1 Belmont View
Telephone: (0131) 337 3476
Branch Meetings are held at St Mark’s Unitarian Church, Castle Terrace Edinburgh, EH1 2DP from 2 pm to 5 pm.
Meetings include a speaker presentation; live music provided by members or guest performers; and tea and cake refreshments.
Non-members are welcome to attend and encouraged to join the Elgar Society.
We expect to be able to resume live branch meetings in the autumn of 2021, including the postponed performance of and talk on the Organ Sonata and an exploration of Elgar’s recordings.
A programme of activities for the year 2021/22 will be published later in the Spring. Meanwhile members and friends may take advantage of the many online offerings available from the Society and its branches.
In memoriam Paul Bassett (1947-2018)
Founder and Chairman of Elgar Society Scottish Branch (1997-2017)
Obituary by Tom Kelly in Elgar Society News
Paul Bassett died peacefully at home on 17 September 2018 after protracted illness. His passing is a huge loss to his wife Sharron, son John, daughter Tamsin and 5 grandchildren, but also to his many friends in the Elgar Society and even more so to the Scottish Branch which he led for nearly 20 years.
Few Elgarians will have failed to notice his large presence and genial personality at Society AGM’s, concerts, and the Three Choirs Festival along with Sharron his unfailing support in so much of his Elgar activity. He was one of the longest serving members of the Society Council, first as a branch Chairman and then as an elected member. Unfailingly polite and conciliatory, he always focused on what was best for promoting shared interest in Elgar’s music and in the activities of the Elgar Society.
Paul joined the Society as an individual member in 1997 and, at very first AGM he attended, enquired whether there was a Scottish Branch. Then Chairman, Andrew Neill, confirmed there was not but suggested that Paul might establish one. He contacted Society members living in Scotland and enlisted support of attendees at a studio concert of the BBC Scottish Symphony Orchestra in Glasgow. Within a year he had organised the inaugural meetings in Glasgow and in Edinburgh at which the formation of a Scottish Branch was agreed and supported.
In the years that followed Paul organised no fewer than 125 Branch meetings. The original plan of alternating between Glasgow and Edinburgh had to be abandoned because of difficulties with the original venue in Glasgow. But meetings continued on a regular basis at Newbattle Abbey south of Edinburgh and more recently at St Mark’s Unitarian Church in central Edinburgh.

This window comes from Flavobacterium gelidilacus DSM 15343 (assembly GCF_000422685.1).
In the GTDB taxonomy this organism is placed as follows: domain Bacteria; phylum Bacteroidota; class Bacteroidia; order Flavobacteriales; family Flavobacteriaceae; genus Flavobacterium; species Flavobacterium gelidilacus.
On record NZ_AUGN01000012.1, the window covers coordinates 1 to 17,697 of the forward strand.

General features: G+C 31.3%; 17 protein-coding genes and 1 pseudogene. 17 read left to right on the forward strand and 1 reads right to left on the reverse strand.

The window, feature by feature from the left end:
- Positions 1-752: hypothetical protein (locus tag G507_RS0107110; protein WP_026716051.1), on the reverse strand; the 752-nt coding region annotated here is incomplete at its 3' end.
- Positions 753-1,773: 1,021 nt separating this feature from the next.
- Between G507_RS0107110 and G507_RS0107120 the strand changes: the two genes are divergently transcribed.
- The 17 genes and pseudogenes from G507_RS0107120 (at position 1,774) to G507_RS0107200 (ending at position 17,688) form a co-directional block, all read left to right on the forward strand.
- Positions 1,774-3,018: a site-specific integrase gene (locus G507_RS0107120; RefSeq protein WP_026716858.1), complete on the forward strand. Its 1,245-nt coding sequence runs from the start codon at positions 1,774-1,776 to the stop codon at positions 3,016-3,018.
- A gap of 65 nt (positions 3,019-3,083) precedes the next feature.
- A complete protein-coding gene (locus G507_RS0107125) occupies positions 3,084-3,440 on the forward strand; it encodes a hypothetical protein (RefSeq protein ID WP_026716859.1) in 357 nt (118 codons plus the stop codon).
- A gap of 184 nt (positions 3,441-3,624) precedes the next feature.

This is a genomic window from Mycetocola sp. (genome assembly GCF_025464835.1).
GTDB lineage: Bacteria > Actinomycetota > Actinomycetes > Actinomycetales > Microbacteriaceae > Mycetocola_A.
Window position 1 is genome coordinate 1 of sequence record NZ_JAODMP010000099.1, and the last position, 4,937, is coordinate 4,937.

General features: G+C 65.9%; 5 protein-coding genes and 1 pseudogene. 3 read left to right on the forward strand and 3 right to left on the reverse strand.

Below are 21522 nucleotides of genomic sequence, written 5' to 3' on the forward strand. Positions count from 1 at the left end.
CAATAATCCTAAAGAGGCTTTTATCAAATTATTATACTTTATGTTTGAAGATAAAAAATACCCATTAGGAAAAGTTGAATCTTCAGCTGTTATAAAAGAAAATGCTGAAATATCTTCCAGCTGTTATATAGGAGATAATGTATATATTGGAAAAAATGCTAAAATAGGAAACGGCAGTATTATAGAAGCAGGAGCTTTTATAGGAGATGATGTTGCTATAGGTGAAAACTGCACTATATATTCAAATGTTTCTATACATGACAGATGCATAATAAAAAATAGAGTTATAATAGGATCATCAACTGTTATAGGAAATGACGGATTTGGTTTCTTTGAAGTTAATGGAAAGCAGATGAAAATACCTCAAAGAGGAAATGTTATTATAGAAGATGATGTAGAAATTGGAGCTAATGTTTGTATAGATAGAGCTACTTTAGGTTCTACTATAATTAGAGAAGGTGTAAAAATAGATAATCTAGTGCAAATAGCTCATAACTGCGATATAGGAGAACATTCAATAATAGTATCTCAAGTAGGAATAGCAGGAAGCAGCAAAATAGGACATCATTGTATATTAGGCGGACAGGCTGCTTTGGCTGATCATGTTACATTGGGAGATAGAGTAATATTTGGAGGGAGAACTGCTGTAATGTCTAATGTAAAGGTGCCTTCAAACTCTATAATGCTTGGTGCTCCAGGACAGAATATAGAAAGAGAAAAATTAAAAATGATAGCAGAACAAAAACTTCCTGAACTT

The typical Bassett Scottish Branch meetings offered full length speaker presentations, live music by local performers, tea interval with home baking, raffles and, until recently, sales of Elgariana. By dint of friendly persistence, Paul recruited a long list of distinguished presenters to come to Scotland including scholars such as Michael Kennedy and Ian Parrott, musicians such as Donald Hunt, Barry Collett, David Owen Norris and Iain Farrington, and many Elgar enthusiasts from far and wide in Britain and also Arthur Reynolds from USA. Paul was particularly proud of his coups in bringing Wulstan Atkins to a very early meeting, and in getting Catherine Wyn-Rogers not only to come for an extended interview but to perform some of Elgar’s songs.
Many visitors had the opportunity to stay with the Bassetts at their splendidly named “Sospiri” home in Dunfermline. Paul had a great knack of finding an interest to share with all of his guests to the Branch – not least his Paddington bear-like devotion to marmalade! A favourite gift for guest speakers was a framed photograph of the Forth Railway Bridge around the time Elgar visited it with his great friend Billy Reed – the original of which Sharron had discovered in the Carnegie library in Dunfermline.
Paul devoted a lot of his time to research and gave several presentations on the life of Billy Reed and his relationship with Elgar. It was a considerable coup to bring to Scotland the violinist, Robert Gibbs, who brought with him Billy Reed’s own 19th-century Italian instrument (which Robert had inherited from a pupil of Reed’s) and on which he played two pieces by Billy Reed himself to accompany Paul’s presentation in June 2002 .
A pharmacist to trade (as was evident from his miniscule handwriting), Paul was not a trained musician and taught himself music in order to follow Elgar’s music from the score. He was first entranced by the Enigma Variations going as a schoolboy to a “lollipops” concert in Bournemouth conducted by the Scot, James Loughran. He had a particular love for the Dream of Gerontius attending no fewer than 12 performances in the year of its centenary.
The Bassetts went to numerous local and amateur performances of Elgar in Scotland. Unfailingly, Paul would circulate among the audience gently recruiting for the Elgar Society. He gave many talks to local groups, particularly in Fife, introducing the life and music of Elgar and promoting membership of the Society. Many regulars contributed to the performances of small-scale live music at Branch meetings, including Olive and Ernest Laing, Leon and Heather Coates, and Alistair Savage and his friends from the BBC Scottish Symphony Orchestra. With the help of Neil and Gillian Mantle and Ian and Linny Lawson, young musicians got their first opportunity to perform for a live audience.
Paul had many endearing, sometimes eccentric, enthusiasms. Not least of these was his love of horseracing – a passion in common with Elgar. For the year of Elgar, 2007, Paul succeeded in getting together Society sponsorship for a steeplechase at Worcester Races on 5 May, which, of course, he and Sharron attended.
Paul was buried still wearing his green Elgar tie and Society lapel badge. If ever there was a complete Elgar avid (a favourite tag of his), it was Paul Bassett!